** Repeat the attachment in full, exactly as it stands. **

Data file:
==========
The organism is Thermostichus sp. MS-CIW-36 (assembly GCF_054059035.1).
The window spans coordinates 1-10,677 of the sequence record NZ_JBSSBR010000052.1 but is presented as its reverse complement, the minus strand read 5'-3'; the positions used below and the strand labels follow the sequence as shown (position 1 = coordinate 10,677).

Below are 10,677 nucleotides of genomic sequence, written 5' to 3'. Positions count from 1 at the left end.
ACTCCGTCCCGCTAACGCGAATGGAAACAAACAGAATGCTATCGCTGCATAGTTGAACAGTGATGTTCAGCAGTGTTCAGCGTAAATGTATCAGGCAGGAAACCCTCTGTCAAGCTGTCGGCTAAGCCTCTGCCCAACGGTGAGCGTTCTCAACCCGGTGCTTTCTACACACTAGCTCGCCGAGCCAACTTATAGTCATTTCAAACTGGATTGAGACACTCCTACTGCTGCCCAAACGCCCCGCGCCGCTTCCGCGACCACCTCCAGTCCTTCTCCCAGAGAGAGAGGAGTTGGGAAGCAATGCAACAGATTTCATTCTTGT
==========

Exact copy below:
The organism is Thermostichus sp. MS-CIW-36 (assembly GCF_054059035.1).
The window spans coordinates 1-10,677 of the sequence record NZ_JBSSBR010000052.1 but is presented as its reverse complement, the minus strand read 5'-3'; the positions used below and the strand labels follow the sequence as shown (position 1 = coordinate 10,677).

Below are 10,677 nucleotides of genomic sequence, written 5' to 3'. Positions count from 1 at the left end.
ACTCCGTCCCGCTAACGCGAATGGAAACAAACAGAATGCTATCGCTGCATAGTTGAACAGTGATGTTCAGCAGTGTTCAGCGTAAATGTATCAGGCAGGAAACCCTCTGTCAAGCTGTCGGCTAAGCCTCTGCCCAACGGTGAGCGTTCTCAACCCGGTGCTTTCTACACACTAGCTCGCCGAGCCAACTTATAGTCATTTCAAACTGGATTGAGACACTCCTACTGCTGCCCAAACGCCCCGCGCCGCTTCCGCGACCACCTCCAGTCCTTCTCCCAGAGAGAGAGGAGTTGGGAAGCAATGCAACAGATTTCATTCTTGT